HMRC have always been called sore losers by some and when they lost the case of “Arctic Systems Ltd” in the House of Lords in 2007, the following day they simply changed the rules.
HMRC have long been fighting against what they see as disguised remuneration and the Arctic Systems case, and HMRC’s subsequent sulk, did set out the benchmark and some clearly defined pitfalls of husband and wife remuneration planning. Whilst HMRC’s current attention may be publicly focused on so-called payroll “loan schemes” (whereby part of a director/employee’s salary is paid in the form of a loan from the company which is later written off), the “Settlement rules” remain a far simpler and much more potent weapon in the Inspector’s armory.
Settlement legislation for remuneration planning can best be illustrated with this example (set out in purely financial terms). Let us say the main earner in a family is the husband who has his own business. His spouse does nothing directly to assist in the business but was gifted 80% of the shares in the company on which dividends are paid. Ignoring payroll and corporation tax liabilities, the company earns £80,000 per year and the husband draws a £40,000 salary. The remaining £40,000 is paid in dividends (of which £32,000 goes to his wife who has no other taxable income). The practical upshot of the way in which this couple arranged their affairs was to divert income from the husband to the wife, who paid tax at a lower rate than the husband. HMRC will argue – in a court of law if necessary – that this constitutes an arrangement to avoid tax as it was a structure that you would not have entered into with an arm’s-length third party.
This legislation is not new, however. In fact, John Mills, the actor (father of Hayley Mills), fell foul of it in 1974 when he paid his daughter’s earnings into a Trust where the money was accumulated rather than being paid out. The crux of the matter is whether or not a benefit is conveyed to another person (or body) by way of a settlement. In plain English, if the person who receives the income is not the person who originally earned it, a benefit has occurred. If there is then a tax differential (because for example the spouse has a lower tax rate than the earner) this attracts the attention of HMRC.
In the above example, the wife’s shares conveyed a benefit of income. The “benefit” will then be re-assessed on the husband at a higher rate of tax. However, you should contrast this with the situation where a husband runs a business via a Company where the wife had invested money to help get the business off the ground. In this case, the dividends she receives can be deemed to be a return on an investment and simply taxable on her.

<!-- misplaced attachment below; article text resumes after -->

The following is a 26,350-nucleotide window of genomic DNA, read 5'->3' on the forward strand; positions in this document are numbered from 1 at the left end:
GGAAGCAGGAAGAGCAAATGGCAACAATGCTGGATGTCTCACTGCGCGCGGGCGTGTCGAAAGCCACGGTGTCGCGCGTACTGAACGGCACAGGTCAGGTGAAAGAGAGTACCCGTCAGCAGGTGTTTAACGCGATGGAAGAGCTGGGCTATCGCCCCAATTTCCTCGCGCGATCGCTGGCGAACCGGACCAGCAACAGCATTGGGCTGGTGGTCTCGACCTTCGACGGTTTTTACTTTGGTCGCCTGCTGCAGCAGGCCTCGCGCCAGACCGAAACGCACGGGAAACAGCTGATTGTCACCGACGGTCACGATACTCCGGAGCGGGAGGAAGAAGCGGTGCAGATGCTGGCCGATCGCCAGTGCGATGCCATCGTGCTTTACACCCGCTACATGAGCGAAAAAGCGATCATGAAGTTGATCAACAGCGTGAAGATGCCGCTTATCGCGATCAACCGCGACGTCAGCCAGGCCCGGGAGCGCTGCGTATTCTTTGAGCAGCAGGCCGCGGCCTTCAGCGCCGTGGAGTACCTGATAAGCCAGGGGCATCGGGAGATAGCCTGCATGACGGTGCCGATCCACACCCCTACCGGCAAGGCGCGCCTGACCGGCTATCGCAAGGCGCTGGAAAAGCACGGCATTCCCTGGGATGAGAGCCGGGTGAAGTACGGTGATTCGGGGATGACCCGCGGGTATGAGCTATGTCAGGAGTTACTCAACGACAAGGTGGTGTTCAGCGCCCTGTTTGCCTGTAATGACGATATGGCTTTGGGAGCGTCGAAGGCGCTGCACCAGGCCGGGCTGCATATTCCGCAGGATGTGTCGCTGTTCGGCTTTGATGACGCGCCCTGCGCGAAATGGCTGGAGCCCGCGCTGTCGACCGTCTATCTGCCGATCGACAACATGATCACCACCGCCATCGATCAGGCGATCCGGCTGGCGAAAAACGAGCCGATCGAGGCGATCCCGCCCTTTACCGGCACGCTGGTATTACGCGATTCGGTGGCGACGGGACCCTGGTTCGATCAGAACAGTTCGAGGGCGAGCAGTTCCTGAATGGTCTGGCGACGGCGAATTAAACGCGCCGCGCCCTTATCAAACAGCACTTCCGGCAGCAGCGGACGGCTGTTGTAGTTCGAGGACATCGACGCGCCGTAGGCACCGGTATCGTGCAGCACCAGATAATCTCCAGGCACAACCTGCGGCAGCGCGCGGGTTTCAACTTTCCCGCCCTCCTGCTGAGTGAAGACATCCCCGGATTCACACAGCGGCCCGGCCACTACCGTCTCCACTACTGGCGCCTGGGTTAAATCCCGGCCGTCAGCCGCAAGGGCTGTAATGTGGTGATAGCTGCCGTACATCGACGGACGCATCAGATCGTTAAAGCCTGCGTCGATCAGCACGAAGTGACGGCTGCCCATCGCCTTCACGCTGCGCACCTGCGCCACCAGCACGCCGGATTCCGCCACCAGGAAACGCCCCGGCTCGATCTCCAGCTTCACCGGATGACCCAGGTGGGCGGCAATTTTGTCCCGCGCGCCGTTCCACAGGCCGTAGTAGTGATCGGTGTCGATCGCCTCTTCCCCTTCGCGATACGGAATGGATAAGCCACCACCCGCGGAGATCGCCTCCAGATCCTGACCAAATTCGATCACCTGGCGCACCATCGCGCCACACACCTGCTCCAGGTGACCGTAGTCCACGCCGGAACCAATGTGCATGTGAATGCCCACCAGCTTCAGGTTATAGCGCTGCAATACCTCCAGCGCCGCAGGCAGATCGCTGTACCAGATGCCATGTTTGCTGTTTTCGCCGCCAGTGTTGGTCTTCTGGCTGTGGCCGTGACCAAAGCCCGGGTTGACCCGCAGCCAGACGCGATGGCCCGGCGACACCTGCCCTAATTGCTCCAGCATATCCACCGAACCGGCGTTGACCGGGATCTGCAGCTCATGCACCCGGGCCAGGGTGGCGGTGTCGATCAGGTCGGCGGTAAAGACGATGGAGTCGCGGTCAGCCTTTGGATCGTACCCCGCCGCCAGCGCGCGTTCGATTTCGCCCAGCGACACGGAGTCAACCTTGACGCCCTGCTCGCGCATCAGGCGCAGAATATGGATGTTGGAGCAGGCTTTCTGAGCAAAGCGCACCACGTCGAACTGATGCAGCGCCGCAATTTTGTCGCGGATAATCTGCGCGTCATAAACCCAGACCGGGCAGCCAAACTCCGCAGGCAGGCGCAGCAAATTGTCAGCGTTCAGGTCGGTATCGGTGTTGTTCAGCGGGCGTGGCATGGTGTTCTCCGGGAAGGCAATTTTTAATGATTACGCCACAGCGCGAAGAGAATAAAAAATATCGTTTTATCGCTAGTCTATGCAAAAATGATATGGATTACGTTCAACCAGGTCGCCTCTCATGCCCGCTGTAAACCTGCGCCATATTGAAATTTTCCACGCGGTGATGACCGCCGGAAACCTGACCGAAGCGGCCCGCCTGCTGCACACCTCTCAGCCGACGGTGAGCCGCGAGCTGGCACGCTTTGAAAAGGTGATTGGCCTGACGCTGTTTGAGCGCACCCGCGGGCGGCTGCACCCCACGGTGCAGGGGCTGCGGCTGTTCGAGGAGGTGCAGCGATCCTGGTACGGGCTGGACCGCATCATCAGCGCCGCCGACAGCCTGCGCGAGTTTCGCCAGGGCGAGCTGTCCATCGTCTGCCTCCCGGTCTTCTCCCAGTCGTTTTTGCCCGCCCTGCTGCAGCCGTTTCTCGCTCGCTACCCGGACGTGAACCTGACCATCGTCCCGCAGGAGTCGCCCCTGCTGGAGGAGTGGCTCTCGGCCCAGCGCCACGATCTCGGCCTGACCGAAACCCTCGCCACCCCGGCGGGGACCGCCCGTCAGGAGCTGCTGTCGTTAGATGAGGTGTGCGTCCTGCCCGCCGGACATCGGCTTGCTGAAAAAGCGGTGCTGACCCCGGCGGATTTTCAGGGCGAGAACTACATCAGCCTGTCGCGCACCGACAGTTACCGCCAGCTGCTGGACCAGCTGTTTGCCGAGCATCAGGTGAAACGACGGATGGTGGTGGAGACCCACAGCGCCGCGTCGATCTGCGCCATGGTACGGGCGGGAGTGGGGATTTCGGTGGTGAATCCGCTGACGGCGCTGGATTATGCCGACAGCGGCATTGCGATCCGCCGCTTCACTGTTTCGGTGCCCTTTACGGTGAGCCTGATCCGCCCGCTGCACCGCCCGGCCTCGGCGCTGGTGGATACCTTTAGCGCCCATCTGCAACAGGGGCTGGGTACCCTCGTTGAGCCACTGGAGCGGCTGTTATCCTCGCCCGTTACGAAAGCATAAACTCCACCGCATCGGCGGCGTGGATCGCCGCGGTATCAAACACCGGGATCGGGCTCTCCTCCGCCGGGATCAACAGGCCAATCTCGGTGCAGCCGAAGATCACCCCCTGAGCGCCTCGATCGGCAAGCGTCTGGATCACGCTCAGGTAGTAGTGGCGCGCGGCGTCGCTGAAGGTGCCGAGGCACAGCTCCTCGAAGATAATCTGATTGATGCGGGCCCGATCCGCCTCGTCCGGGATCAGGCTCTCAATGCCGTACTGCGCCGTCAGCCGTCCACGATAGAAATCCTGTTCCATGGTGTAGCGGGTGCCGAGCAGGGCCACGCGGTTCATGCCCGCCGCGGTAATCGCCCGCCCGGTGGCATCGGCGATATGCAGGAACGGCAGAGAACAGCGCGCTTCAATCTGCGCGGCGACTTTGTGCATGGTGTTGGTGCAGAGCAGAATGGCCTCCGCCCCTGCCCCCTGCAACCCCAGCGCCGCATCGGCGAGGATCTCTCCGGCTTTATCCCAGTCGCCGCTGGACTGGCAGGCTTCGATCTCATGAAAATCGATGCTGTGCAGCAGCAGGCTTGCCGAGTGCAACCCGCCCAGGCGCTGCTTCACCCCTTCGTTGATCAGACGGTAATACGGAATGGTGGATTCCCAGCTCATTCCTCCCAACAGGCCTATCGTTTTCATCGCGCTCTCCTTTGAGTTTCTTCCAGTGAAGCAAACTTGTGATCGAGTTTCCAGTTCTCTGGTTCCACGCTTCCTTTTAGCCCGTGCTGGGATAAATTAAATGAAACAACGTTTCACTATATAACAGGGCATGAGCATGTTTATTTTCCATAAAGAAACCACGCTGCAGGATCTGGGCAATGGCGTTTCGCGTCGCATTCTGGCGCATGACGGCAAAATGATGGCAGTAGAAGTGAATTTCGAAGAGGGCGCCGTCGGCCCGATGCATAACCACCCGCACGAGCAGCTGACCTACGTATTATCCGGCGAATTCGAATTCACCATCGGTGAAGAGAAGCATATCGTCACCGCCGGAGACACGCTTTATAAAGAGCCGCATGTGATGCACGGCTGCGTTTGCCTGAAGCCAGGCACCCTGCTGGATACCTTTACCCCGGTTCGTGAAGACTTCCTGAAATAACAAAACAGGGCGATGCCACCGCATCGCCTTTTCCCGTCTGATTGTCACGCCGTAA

HMRC will seek to apply the Settlement legislation for both Ordinary Shares and Preference shares (the latter being arguably a “right to income” anyway)
The settlement legislation can even be applied where partnerships are concerned, again where profits are diverted to a spouse who has lower rates of tax and who does not actively participate in the business.
However, the above legislation is rendered impotent with genuine gifts which are not wholly or substantially a right to income. For example, a gift between spouses of shares quoted on the stock exchange to make best use of the lower rates of tax is not caught. Where there is no control over the level of dividends to be paid, in ordinary tax planning cases such as these, the settlement rules will not apply.
Although the situation is caught by different legislation, it should be remembered that remuneration paid by a sole trader to a spouse employed under PAYE is usually given close scrutiny by the Revenue, to ensure that wages paid are at a level consistent with the duties performed for the business.
It is clear that subtle differences in arrangements or personal circumstances can have huge effects when considering this legislation. As such it is important to take professional advice when considering husband and wife remuneration and dividend arrangements. In this way, you can ensure that that the fallout from the Arctic Systems case doesn’t give you a chill whether you are in partnership, sole trader or company.